Most solar electric systems pay for themselves with the clean renewable energy they produce on site.
When you start generating power from the sun, your monthly electricity bill will drop, because you are making your own electricity. Moreover, if your system is tied to the grid, any excess power your panels produce can normally be sold back to your utility for cash or credit.
Over time, these savings add up, to pay back your initial investment.
Net metering vs. Net billing
If you have a solar system that is “grid-tied” — that is, your system is connected the to larger utility grid, there can be a give and take of power between your system and the grid.
If you need more energy than your solar panels are generating, you draw the difference from the grid, and you owe the utility for that extra power you consume. But if your panels are producing more power than you are consuming on-site, the excess is sent out onto the grid.
There are a couple of different methods that utilities use to account for this, and which determine how you are compensated when your system is producing more watts than you are using: These methods are called “net metering” and “net billing.”
How ‘net metering’ works
With net metering, generally, you receive credit for any power you send onto the grid at the retail price of electricity — that is, the amount that ordinary utility customers pay.
It’s not usually a monetary exchange. You don’t get a check from the utility. Instead, your credits are “banked,” and you can then use them when you need to pull electricity from the grid, as on a cloudy day.
Net-metering credits can be rolled over from month to month. In this way, in Oregon, your credits tend to accumulate in the summer, and then you can draw on them during the winter, when days are short and cloudier.
Net metering usually works as a one-to-one exchange. A kilowatt-hour from your solar system is worth the same amount as a kilowatt-hour from the grid. This simplifies your energy bill, as you are only billed for your “net energy use” — that is, the number of kilowatt-hours you use minus the kilowatt-hours your system produces.
Net metering makes home solar systems more valuable to the end user. However, utility companies argue that because the retail price of electricity reflects the business expenses of the utility, in addition to the value of electricity, net-metering credits are worth more than the actual value of electricity and delivery.
Still, most utility providers in the state of Oregon offer true net metering. Some, however, such as Eugene Water & Electric Board, use net billing instead.
How ‘net billing’ works
Unlike net metering, net-billing credits are based on the wholesale cost of electricity — that is, the amount your utility company pays for electricity, not what it charges its customers.
Instead of “banking” the credits earned from excess energy generated by your solar panels, net-billing programs enable you to basically “sell” your excess energy to the utility at this wholesale rate, as a monetary exchange.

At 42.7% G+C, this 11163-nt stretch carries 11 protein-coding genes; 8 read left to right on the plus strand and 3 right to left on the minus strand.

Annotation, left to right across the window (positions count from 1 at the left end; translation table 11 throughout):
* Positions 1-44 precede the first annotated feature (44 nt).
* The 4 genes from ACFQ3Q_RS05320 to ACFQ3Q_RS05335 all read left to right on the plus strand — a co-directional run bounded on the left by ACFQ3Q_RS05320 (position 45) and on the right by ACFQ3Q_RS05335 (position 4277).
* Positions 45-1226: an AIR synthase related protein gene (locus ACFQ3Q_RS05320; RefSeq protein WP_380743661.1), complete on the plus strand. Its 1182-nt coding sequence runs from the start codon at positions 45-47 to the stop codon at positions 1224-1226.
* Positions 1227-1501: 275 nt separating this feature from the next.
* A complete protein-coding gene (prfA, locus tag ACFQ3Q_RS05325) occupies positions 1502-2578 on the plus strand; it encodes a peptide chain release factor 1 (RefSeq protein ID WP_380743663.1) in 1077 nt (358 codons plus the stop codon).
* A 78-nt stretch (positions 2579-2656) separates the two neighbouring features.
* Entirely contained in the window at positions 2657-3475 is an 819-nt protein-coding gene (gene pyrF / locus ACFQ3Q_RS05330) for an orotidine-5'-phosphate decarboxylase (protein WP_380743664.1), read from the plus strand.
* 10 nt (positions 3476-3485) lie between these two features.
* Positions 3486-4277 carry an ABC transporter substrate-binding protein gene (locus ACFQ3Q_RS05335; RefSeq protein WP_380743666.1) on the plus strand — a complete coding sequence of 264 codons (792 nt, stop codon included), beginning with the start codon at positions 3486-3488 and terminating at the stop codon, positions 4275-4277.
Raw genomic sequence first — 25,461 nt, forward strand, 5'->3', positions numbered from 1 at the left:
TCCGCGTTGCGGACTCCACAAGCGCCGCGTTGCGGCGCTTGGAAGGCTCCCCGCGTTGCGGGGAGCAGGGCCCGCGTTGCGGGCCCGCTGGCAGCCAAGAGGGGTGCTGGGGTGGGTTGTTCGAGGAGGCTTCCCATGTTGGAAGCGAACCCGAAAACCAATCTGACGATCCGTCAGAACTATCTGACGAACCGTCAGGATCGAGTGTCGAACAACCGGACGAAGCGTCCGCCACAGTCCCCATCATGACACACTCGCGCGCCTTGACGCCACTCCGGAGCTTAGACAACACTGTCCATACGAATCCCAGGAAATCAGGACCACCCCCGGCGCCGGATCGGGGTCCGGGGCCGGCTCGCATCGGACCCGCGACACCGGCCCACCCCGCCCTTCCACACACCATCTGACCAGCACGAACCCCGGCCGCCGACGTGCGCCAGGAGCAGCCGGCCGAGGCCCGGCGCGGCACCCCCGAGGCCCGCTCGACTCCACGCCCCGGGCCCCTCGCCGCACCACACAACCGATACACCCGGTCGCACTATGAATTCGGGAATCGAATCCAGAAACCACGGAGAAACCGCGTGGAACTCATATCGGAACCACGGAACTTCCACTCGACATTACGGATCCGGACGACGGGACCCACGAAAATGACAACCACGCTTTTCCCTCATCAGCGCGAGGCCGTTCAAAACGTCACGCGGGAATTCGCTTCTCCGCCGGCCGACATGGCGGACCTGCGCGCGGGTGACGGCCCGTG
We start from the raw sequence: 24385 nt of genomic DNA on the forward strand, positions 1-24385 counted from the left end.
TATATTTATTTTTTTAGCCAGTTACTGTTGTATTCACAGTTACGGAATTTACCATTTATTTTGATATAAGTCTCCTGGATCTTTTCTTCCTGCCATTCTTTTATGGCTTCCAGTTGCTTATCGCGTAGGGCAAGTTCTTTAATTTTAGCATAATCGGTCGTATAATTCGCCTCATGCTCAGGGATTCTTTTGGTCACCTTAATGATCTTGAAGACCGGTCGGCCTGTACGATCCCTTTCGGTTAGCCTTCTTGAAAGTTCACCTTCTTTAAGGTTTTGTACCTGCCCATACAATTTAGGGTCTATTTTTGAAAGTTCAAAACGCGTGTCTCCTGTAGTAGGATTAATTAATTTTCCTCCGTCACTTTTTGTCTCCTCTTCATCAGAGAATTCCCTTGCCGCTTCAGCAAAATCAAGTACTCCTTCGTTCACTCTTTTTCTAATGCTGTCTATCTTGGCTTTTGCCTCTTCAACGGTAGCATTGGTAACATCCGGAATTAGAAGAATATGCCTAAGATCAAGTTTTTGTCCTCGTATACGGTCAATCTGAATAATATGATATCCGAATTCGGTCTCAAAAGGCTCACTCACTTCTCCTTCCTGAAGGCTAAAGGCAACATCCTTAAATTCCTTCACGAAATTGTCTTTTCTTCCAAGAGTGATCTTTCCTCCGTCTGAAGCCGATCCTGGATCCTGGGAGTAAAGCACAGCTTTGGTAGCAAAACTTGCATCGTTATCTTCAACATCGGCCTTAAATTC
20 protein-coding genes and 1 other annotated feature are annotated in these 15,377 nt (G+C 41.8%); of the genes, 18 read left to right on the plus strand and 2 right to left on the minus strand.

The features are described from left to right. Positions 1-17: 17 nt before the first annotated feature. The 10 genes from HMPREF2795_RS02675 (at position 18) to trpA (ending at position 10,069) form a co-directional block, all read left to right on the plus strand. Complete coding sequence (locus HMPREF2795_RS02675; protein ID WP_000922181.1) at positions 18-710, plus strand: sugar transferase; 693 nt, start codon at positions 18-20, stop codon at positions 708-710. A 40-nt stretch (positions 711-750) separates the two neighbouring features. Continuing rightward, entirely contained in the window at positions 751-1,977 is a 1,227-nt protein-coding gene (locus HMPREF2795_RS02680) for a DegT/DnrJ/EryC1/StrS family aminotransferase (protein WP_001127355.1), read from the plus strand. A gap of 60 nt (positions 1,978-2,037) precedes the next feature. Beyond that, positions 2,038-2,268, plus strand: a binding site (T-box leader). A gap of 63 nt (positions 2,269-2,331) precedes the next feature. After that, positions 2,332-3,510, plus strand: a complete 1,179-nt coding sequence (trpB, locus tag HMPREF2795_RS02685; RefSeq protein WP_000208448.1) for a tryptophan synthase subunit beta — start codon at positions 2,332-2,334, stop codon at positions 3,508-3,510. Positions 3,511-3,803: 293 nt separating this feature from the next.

In this way, a small-scale residential solar system is treated more or less like a large-scale solar generation project.
For a homeowner or small business, remember that the compensation you receive for excess power under a net-billing system is typically lower than it would be with net metering.
Eugene Water & Electric Board has used a net-billing model for the past few years. Therefore, investments in solar systems in EWEB territory take a little longer to pay back than those in other utilities in Oregon.
Additionally, we are expecting to see PGE and Pacific Power adopt a similar net-billing programs by 2025.
Unlike most retail net-metering programs, avoided-cost bill credits don’t translate to a one-to-one compensation setup. Instead, participants receive credits equal to the price of the utility saved by not having to provide electricity to their homes.
Since the transaction is monetary and not a one-to-one exchange, avoided-cost rates can be classified as net billing rather than net metering.
How solar compensation programs affect your savings
All of this means that your solar electric system saves you money on power in two ways.
First, of course, you don’t have to pay anything for the ongoing use of the power your panels generate.
Second, net metering or net billing will make sure you never “lose” the value of any excess electricity your system produces on a sunny day.
You can essentially “store” that energy, and use it when you need it — on a cloudy day or at night.
The one-to-one exchange of net metering usually translates to lower electricity bills, a shorter payback period, and a more favorable return on investment. Net billing can also contribute to a shorter payback period and boost overall savings, but it’s less valuable for solar owners than net metering.
To maximize your savings, regardless of your local compensation program, you can always adjust your consumption habits or install an energy storage system (such as lithium batteries) to store your excess energy instead of selling it to your utility.
Of course, net metering and net billing only apply to “grid-tied” systems. If you are thinking of an “off-grid” system, storing excess energy in an on-site battery system is a great option to get the most efficiency from your solar panels. We set up battery storage systems as well.
- Energysage has more information on determining how long a solar system takes to pay for itself.
- The team at Enphase has produced a great recorded webinar on reading your utility bill after a solar installation.
- For a nationwide take on net metering, see The Solar Energy Industry Association (SEIA) has a nationwide take on net metering.